Contracting on Ambiguous Prospects
We thank Guillermo Calvo, Marc Henry, Ian Jewitt, Jean-Gabriel Lauzier, Rich McLean, Sujoy Mukerji, Onur Ozgur, Marcus Pivato and, especially, Deniz Dizdar and Sean Horan for conversations and useful suggestions. We are very grateful to the editor (Martin Cripps) and two anonymous referees, whose comments substantially improved the article. Finally, we also thank the audiences at the Center for Capitalism and Society at Columbia University, the 2012 Petralia Workshop, the 2013 SAET Conference and the 2014 IEA Conference. Mathieu Cloutier provided fine research assistance. Mario Ghossoub acknowledges financial support from the Social Sciences and Humanities Research Council of Canada.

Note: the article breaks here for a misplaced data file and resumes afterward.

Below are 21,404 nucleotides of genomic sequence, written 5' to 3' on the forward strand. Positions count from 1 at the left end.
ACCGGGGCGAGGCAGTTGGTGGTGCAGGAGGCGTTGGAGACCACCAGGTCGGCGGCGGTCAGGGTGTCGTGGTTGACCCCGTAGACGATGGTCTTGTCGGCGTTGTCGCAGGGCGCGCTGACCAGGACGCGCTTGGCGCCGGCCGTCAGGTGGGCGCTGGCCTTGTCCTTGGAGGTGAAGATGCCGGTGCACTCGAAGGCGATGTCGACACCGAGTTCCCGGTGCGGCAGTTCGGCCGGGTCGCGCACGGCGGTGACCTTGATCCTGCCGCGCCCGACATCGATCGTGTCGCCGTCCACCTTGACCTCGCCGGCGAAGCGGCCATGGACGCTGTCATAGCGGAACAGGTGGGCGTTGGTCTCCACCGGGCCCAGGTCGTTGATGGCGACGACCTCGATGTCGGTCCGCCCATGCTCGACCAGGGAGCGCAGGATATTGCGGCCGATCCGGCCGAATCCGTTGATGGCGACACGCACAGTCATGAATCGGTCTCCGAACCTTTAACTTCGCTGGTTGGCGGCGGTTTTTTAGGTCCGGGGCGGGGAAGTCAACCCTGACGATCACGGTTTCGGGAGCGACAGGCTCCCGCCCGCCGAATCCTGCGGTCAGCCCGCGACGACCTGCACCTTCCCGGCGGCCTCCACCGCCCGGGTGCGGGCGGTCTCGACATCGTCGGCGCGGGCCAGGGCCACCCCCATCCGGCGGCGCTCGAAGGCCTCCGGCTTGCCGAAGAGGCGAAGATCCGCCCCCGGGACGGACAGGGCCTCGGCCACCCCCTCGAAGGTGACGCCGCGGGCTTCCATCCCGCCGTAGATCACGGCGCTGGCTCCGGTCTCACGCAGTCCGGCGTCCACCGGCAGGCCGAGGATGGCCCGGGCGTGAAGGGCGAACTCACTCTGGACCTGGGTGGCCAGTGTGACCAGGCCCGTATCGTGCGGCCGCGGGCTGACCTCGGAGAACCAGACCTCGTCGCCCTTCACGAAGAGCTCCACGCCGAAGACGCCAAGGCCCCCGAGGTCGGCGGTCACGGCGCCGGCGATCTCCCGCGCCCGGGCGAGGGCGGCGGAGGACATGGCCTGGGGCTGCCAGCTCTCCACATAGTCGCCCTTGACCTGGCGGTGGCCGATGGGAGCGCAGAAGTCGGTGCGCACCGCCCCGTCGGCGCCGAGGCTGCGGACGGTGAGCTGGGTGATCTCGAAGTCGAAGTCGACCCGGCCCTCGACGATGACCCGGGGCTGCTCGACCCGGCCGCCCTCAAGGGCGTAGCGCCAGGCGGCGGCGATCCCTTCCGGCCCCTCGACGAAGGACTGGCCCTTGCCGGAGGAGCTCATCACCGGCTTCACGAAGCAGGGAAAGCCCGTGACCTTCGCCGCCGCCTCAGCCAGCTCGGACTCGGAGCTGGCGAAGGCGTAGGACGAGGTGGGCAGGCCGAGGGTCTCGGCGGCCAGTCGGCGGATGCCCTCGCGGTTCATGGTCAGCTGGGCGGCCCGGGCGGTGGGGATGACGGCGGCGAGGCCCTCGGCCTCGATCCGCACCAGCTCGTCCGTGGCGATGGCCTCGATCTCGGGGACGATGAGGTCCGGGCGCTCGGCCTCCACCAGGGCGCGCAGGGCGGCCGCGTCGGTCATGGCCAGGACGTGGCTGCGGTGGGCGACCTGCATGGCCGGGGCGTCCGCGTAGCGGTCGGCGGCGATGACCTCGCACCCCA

We study contracting problems where one party perceives ambiguity about the relevant contingencies. We show that the party who perceives ambiguity has to observe only the revenue/loss generated by the prospect object of negotiation, but not the underlying state. We, then, introduce a novel condition (vigilance), which extends the popular monotone likelihood ratio property to settings featuring ambiguity. Under vigilance, optimal contracts are monotonic and, thus, produce the right incentives in the presence of both concealed information and hidden actions. Our result holds irrespectively of the party's attitude towards ambiguity. Sharper results obtain in the case of global ambiguity-loving behaviour.